Archie Kidd 414
Interview done by Tiffany Griffith with Archie and Nell Kidd. (Narration by Tiffany Griffith)
My name is Archie Kidd and, my farm was about a hundred and twenty-five acres all together, I’d say about 1/3 of it was farming land and pasture and the rest was mountain land. There was some timber on my land, small timber, but most of it was mining stuff. We got our water from a spring that comes out of the mountain over there, free stone water. We never had much trouble about the water freezing, this water here won’t hardly freeze, it runs, no we never did have much trouble about that. We lived in a two-story house just an old frame house with weatherboard. The foundation was sitting on rock and the timbers you know, went across it. We heated the house with an old wood fireplace, because we didn’t have electricity and no phone, and we used an outhouse.
We planted our potatoes about the first of April, we went by the moon, most of the time we planted Kenny backs. We planted our sweet corn about the first of May, we had an outside cellar, we canned all of our stuff back then, we canned garden stuff, we put our potatoes in there and such as that in them days. We had plenty of fruit trees back in them days, pears and apples and peaches. Mother used to make leather breeches, my mother did the canning, she used a wood stove.
When I was a kid we started our work at about 8:00 till about 6:00 at night or something like that when we ended. We had milk cows back in them days, we milked them by hand, and we made butter, bread butter. Kids back in them days worked mostly but for fun we used to play ball, or go swimming in the summer or something like that for fun. We played regular baseball back in them days, with a regular bat, I don’t know who made it but it was a wooden bat, and the ball was a regular ball. We didn’t have no toys back in them days.
They would just build a fire and get a scalding barrel to scald them in. We would hang them up and dress them out, then cut them up and put them in the smokehouse. We didn’t have no refrigerator, and no freezer. Then we would salt them down and make sausage. We had two workhorses, we didn’t ride them for fun very often and we really didn’t help take care of them much either. We didn’t have no tractors back then either.
I think farmers really quite farming around here cause they couldn’t make a living off a farm after so many years, we couldn’t hardly make a living off of the farm after the children all just started school and I had to get a job and live on public work. I still we had to get out and public work. My grandfather owned the mill where we sometimes worked, it was a two story building out there, you ground your wheat it went up in Upstairs and went through a volt and made flour and we ground corn, we ground a bushel of corn in about three minutes. There’s a saw mill there we used the saw mill, we’d saw about three thousand feet a day of lumber on that saw mill and everything ran by water power. We had two workers at the mill most of the time.
Kids back in them days played a lot together, that’s all we had to do back in them days, we had no where to go. We used to play horseshoes that was a good game for us. We also used to play on the merry go round. Most of the time my mother always had a big dinner on Sundays and we always had company. People don’t gather together much anymore because they can just run to the mall. She usually had two big tables full for dinner on Sunday it was always a big crowd there. It was plenty to eat too.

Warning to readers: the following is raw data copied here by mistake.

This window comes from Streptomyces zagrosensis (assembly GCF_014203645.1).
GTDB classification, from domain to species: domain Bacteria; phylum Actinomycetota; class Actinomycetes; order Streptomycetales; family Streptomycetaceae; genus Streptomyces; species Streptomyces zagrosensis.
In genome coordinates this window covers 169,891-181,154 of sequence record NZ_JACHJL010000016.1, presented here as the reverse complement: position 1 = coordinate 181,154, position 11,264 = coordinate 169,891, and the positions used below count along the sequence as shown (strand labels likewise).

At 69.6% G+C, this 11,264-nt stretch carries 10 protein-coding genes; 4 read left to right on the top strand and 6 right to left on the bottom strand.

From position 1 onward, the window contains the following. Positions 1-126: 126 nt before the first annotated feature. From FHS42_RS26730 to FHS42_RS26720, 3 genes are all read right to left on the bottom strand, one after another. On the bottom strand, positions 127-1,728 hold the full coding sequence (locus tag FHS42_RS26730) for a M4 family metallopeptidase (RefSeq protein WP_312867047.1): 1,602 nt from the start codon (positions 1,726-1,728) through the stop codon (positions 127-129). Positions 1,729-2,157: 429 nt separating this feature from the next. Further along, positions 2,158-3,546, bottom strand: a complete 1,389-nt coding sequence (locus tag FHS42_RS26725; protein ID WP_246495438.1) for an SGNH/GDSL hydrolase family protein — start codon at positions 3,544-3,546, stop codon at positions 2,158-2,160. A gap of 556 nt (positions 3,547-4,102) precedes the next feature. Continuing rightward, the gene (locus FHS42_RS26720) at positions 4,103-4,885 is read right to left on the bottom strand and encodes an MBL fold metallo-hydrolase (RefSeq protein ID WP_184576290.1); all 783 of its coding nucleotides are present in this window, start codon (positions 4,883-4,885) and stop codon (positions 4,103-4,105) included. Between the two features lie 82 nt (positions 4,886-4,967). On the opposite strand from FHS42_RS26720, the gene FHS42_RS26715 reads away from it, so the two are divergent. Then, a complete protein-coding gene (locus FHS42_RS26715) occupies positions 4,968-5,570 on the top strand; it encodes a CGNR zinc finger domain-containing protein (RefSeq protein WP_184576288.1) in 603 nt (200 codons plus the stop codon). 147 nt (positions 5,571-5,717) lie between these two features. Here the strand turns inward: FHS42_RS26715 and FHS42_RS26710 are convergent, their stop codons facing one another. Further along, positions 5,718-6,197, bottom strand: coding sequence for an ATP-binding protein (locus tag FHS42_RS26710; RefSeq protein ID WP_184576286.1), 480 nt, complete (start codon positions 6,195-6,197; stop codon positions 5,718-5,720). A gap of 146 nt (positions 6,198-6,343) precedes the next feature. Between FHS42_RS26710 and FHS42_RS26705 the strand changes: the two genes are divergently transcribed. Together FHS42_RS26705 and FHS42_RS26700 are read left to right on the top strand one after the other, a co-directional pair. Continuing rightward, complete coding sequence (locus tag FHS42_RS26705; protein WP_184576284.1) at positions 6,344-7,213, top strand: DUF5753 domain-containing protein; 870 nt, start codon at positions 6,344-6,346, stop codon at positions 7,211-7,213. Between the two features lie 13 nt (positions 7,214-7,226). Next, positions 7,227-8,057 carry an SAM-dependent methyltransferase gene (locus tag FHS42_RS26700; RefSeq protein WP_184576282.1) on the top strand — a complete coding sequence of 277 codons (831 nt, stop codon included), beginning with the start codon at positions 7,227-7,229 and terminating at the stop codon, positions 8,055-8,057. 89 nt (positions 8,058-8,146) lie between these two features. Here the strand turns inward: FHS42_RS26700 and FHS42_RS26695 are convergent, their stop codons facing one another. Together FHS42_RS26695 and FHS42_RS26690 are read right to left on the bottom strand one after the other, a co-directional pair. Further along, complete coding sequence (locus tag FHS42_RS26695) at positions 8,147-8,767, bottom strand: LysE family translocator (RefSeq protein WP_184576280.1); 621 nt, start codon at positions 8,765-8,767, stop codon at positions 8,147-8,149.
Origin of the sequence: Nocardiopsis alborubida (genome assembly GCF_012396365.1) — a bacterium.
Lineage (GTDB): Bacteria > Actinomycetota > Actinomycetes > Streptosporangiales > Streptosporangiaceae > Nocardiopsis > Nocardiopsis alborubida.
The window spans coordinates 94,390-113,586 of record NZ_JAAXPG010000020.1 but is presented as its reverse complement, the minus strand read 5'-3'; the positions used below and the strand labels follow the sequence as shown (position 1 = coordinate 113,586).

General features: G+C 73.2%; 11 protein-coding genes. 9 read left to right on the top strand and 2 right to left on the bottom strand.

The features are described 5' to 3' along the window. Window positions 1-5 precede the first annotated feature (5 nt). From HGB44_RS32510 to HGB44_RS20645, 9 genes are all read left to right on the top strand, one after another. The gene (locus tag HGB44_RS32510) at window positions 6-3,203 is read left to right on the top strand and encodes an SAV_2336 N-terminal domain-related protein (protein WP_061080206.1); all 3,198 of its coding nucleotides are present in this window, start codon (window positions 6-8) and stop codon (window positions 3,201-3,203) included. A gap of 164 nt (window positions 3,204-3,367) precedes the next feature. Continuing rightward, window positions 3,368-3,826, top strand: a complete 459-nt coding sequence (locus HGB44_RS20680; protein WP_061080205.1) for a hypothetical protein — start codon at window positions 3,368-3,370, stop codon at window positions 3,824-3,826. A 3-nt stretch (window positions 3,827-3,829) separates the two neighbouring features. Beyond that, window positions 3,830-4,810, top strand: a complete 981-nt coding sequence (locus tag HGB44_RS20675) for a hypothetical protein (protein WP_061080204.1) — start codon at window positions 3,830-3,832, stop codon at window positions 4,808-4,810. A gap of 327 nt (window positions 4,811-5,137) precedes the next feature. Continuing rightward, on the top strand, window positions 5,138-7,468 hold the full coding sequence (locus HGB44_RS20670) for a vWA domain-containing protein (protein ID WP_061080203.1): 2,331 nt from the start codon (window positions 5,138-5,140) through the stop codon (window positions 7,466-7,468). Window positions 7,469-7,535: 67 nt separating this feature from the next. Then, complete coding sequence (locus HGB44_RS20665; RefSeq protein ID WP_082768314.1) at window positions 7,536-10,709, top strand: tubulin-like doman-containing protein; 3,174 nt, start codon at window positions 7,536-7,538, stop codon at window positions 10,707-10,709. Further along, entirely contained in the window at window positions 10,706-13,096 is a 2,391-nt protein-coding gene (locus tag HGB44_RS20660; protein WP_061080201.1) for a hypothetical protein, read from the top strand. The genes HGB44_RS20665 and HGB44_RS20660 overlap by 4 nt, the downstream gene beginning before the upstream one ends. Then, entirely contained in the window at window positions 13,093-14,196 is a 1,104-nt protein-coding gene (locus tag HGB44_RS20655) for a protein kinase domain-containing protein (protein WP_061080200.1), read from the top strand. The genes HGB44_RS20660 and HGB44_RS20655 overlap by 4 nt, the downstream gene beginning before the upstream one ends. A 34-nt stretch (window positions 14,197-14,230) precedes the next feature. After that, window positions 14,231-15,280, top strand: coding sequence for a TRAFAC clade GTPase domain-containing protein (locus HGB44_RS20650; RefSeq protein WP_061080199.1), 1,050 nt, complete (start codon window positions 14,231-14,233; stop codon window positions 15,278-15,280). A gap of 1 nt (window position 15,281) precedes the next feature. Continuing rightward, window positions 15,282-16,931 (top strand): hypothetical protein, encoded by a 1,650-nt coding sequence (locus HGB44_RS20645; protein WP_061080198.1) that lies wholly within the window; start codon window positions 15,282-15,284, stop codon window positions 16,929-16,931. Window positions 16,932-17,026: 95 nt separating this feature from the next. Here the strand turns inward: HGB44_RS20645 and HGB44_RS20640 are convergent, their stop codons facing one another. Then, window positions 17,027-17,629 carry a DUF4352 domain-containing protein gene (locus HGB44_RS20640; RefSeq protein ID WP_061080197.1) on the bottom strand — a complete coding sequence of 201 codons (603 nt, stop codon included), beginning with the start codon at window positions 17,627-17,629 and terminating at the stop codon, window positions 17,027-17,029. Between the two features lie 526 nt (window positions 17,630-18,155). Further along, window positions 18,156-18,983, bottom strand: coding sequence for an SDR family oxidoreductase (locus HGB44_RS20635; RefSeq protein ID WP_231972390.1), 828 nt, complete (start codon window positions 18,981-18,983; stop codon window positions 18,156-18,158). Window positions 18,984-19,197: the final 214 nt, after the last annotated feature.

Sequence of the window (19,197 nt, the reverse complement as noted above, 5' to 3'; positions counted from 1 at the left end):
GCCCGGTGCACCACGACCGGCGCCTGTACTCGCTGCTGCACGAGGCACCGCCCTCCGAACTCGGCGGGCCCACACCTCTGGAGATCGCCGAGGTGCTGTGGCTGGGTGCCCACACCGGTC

When we first got married we lived with Archie's parents because we didn’t have a home and we finally got enough money together to but this little house up here where James lives it was only two rooms, we raised four kids in there we had five but Archie’s grandmother raised James, well we had six our little girl died so, she just lived six days, but anyways we had it pretty rough for a while but when the kids started school, Kenneth he got after me one day with a black snake he ran down the road and I couldn’t catch him, and I hollered at him, I said all right you just wait until your daddy gets home, he laughs about that yet, It was, It was fun you know growing up like that with the kids all real close together, from 44, 45, 46, 48, 50, and 54, so they were all real close together and we had, we was piled up, up there in that little two room house, but we, we survived. Having a baby back then was nothing, according to what it is now cause we paid 25 dollars for five of them but Richard cost us 35. Now that’s the way it was back then just look what it cost you now, you reckon there worth it? I hope so anyway. Another story about my kids is one day they were playing up there and one of them, a lets see it was Richard threw something and hit Darrel in the eye with it, we had to take him to the hospital and I had to spend the night in the hospital with him, and then later he had to have surgery on… no no no they wanted to do surgery on his eye because he had, they said he had a lazy eye, that was Darrel, we never did have that done, but now that was kindly scary because we didn’t know whether he had put his eye out or not. Another time one of them threw a rock and hit the other one in the head. Had his head bleeding and, they had their ups and downs. I can’t really say that children were more well behaved back then, because sometimes they got pretty rambunxious. My kids helped on the farm some when they were younger, they helped grow corn and they helped in the garden some, and I believe one or two of them milked the cow a little bit every once in a while. Yeah they milked the cow and helped get wood in to keep the fires going, yeah they done pretty good. From what I see kids today don’t help their parents as much as they used to. We worried about our kids back then when they were playing, but back then, I mean they wasn’t quite as many animals as what they is now, you know like lions and bears and stuff to worry about. We didn’t have coyotes and stuff then, but they say there here now. Some of my kids liked to hunt deer and stuff, but some of them didn’t have any interest in it. I remember when we first got our tractor, it was several years ago but the first one they got was sort of a partnership wasn’t it? Him and his brother or him and his dad or something, I don’t know how they had it but anyway we got our own now. We’ve lived in this house since 66’ we had this one built. This is where his grandmother used to live and they tore her old house down and built this one. The old home place is right up here where the Henderson’s used to live. They tore the old house down we used to live in, and built that other house. Your land did not used to belong to us; down on below you is Otho and them just up in here and then down below Othos is that field where Mickey and Michaels got now, and then some on down towards the church. The mill was right across the road, and there used to be the old county road it would come right up through here, through Andersons and came right over the top of the hill, Old horse and buggy or horse and wagons. Most of this land was cleared when we settled here best I can remember. When they cleared off a spot that hadn’t been cleared before it was new ground. Back then you didn’t have to wait to plant corn on it, back in them days they had just a horse and the bulson plows see it was one plow pull was about that big, that’s the way they got it up when they planted corn in there. We didn’t have a lot of animals eating the corn back then not like it is now. A lot of people just quite raising a garden on account of the deer cause they couldn’t have anything. I think being able to go to the store and get your food instead of growing it has made a big change in the number of farmers around here to.